And we also had a lecture with a farrier/vet yesterday who commented that horses have the ability to shunt the blood flow to the horse's hooves/limbs when they are cold so while I haven't heard that before (not 100% sure if that is all that different from vasoconstriction), according to him that is why it is recommended to ice their feet.

    Can't wait for the next post in this series!

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  3. I have heard from a couple of friends who've had horses with laminitis (or barely avoided it) that they seem to really go after a free-choice magnesium supplement while healing up, which is also interesting.

    I think if you know a horse well, you can spot the tenderfooted symptoms early--but the trick really is to not risk it at all. I have read that horses in the wild have been observed 'self-treating' by standing in icy creeks, but I don't know if that's truth or myth. I have seen a couple of horses suffering from terrible laminitis standing in knee-deep lush pasture while their clueless owners look on. True story: once someone I knew with a badly foundered mare (exhibiting the classic stance, fat as a hog, etc.) had a farrier out to trim her. The mare passed out during the trim (totally collapsed) and the farrier said, "Oh, she's just being dramatic." They made her stand tied as a punishment for collapsing. It just makes you want to weep.

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  4. GHM- I don't know that I could get a horse to stand in a tub that long either. I'm contemplating trying to get a hold of one of the authors and asking how they did it. I hope Dusty is good from here on out too.

    TBA- They call that road founder and I would agree with your assessment on shod horses. I think if a barefoot horse is landing heel first on the pavement that it might actually be good for the digital cushion, especially for a young horse. I'd keep it in moderation though, pavement is still a hard surface. My shins can attest to that.

    I did read something similar to what the farrier alluded to, I'll have to see if I can find the reference for you. The first thing I thought was duck legs, cause it's sort of similar.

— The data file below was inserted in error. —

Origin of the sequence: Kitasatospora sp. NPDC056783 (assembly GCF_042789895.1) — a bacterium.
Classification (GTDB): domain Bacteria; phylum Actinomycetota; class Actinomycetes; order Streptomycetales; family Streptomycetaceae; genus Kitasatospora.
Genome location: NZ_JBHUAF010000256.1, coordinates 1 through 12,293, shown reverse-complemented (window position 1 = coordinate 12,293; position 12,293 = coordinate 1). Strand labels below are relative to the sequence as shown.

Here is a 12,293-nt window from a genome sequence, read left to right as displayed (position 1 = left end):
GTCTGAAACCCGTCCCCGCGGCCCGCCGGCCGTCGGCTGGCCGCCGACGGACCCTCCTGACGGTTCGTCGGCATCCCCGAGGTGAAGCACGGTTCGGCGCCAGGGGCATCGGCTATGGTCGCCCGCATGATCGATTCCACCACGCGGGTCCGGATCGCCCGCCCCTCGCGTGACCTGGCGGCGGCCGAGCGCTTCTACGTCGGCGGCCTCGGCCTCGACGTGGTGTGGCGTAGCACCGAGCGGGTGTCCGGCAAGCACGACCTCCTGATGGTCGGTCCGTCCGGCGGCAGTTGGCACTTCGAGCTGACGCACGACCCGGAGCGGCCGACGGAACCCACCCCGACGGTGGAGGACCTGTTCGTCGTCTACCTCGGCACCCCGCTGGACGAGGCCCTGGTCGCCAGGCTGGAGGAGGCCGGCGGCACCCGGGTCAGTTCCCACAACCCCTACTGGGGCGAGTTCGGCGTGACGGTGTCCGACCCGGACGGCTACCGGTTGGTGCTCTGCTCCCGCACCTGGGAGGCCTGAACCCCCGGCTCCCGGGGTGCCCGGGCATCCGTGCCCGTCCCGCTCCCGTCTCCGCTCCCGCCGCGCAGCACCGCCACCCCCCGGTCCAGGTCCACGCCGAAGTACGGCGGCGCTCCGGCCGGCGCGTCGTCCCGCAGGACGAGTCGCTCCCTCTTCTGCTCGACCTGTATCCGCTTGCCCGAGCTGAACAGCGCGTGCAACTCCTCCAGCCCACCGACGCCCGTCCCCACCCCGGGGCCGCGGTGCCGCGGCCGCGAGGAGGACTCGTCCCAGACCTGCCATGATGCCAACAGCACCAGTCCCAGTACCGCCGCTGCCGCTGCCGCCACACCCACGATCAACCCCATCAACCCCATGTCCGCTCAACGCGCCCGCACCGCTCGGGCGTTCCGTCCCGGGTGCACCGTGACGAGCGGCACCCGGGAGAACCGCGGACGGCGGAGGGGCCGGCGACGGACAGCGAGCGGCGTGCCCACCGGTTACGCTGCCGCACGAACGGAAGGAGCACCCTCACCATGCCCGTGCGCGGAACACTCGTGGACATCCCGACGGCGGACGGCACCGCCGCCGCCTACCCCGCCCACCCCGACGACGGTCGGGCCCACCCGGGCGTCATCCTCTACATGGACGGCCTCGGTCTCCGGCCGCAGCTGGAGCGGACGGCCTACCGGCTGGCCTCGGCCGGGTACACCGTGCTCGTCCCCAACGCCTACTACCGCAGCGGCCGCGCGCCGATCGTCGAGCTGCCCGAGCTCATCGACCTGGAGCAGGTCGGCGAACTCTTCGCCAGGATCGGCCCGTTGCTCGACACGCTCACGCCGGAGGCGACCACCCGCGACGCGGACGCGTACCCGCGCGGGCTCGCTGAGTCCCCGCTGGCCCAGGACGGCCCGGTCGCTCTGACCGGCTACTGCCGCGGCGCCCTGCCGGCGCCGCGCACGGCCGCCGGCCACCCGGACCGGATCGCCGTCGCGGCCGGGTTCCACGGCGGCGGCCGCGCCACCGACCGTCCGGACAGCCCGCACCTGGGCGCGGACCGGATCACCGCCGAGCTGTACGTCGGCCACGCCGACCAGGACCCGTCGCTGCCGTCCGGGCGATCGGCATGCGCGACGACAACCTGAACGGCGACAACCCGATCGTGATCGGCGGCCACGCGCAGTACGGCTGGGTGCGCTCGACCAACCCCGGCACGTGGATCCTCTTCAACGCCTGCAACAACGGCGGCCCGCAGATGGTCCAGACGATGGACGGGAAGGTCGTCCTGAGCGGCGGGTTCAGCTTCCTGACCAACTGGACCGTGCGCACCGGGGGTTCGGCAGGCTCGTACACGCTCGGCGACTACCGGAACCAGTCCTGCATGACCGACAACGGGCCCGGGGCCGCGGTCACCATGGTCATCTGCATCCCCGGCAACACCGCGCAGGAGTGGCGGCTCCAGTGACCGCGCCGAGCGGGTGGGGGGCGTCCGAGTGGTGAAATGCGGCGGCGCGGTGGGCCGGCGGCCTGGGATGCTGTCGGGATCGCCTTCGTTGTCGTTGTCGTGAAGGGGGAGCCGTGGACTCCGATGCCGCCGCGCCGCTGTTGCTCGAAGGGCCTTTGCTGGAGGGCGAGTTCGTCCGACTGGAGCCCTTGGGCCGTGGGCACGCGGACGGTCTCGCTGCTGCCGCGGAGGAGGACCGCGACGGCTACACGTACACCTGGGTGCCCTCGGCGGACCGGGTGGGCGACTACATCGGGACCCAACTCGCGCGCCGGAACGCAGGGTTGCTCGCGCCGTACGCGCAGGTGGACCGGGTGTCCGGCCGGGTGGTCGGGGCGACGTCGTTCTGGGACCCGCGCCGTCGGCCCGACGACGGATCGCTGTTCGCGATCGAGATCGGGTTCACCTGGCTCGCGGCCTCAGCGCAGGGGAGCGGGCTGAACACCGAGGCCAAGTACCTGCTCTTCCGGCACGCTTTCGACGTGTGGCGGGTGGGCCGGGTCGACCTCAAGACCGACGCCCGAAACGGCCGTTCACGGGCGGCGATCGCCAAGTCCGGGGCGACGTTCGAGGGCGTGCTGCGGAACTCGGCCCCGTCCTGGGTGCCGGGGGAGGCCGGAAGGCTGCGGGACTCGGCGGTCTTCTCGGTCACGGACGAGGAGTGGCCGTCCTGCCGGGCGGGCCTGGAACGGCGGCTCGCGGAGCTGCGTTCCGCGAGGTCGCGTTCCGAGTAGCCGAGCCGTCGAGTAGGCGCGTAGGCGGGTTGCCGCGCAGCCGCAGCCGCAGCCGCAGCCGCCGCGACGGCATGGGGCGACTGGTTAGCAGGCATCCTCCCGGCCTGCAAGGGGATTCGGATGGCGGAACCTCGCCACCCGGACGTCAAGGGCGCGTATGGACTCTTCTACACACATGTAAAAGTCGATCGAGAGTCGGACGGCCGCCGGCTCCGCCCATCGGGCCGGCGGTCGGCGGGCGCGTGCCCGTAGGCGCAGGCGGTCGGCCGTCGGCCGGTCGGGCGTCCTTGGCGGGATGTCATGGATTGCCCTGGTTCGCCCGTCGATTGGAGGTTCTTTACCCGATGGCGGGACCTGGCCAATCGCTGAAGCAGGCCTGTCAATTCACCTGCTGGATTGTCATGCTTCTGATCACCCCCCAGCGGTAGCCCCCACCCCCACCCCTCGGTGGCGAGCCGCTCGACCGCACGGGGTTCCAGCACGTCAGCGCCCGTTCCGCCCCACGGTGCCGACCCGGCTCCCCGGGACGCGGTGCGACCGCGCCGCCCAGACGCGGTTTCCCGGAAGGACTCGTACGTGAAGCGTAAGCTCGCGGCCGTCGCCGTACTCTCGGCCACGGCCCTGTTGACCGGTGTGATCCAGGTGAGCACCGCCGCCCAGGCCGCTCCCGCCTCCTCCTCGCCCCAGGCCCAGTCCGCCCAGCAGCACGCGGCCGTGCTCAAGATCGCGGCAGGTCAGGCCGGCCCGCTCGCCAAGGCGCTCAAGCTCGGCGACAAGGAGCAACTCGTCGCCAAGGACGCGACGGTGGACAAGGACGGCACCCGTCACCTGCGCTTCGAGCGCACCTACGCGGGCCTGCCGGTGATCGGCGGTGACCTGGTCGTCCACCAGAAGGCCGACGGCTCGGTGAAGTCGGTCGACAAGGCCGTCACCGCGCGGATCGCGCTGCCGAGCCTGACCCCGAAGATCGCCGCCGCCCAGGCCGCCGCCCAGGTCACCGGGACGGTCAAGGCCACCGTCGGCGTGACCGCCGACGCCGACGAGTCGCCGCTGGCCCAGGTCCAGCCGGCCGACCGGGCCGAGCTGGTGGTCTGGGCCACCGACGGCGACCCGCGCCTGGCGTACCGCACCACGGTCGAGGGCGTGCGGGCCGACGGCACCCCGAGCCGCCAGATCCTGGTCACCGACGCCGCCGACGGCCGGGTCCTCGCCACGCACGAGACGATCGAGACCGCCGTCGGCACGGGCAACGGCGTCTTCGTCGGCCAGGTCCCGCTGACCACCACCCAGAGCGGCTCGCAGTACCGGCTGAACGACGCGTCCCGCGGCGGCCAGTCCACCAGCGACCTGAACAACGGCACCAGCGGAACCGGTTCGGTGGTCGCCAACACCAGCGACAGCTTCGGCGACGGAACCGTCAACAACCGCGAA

Fetlock- I'll have to remember that about the magnesium, interesting. Legend has it that "old timers" used to tie their horses in icy creeks and streams when they showed signs of laminitis and that it did the trick.

    My jaw is on the floor about that poor mare. I'm wordless...

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  5. Will a horse really stay in an ice bath for 48 hours?

    I knew a pony who foundered (fully recovered now). He was such an easy keeper that it was very difficult to keep his weight down. A day or two before he foundered, I noticed that his belly was distended. I called over the barn manager and voiced my concerns. The pony looked tremendously fatter and his sides felt like pressurized balloons. I learned that he foundered a few days later.

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  6. I just checked their paper again- it seems they used stocks to keep the horses in the ice water.

    That's really interesting about that pony, thanks for sharing.

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  7. Smaz, we recently had a founder at my barn (turns out the mare is IR, which is no surprise considering she's a chunky QH) and she stood in a huge tub of ice water for two days with no problems. She was tied in her stall and she never tried to get out of the tub.

    A few years ago, one of my friend's horses had enteritis and I was the night nurse for him. Since his fever was so high, we had to have his front hooves in ice water to prevent laminitis, as well. We just had two regular 20-quart water buckets that we kept filled with a water/ice slurry and he, too, was tied in his stall and was very, very good about keeping his hooves in the buckets. But I think it's easier when they're not feeling well--this poor guy had an IV, a gastro-nasal tube that was constantky snorking up stomach acid, etc. He was NOT a happy boy, but he had zero energy to protest because he felt so crummy.

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  8. So it would seem that if the horse is hurting enough they'll stay in the ice on their own. Makes sense, probably feels a lot better.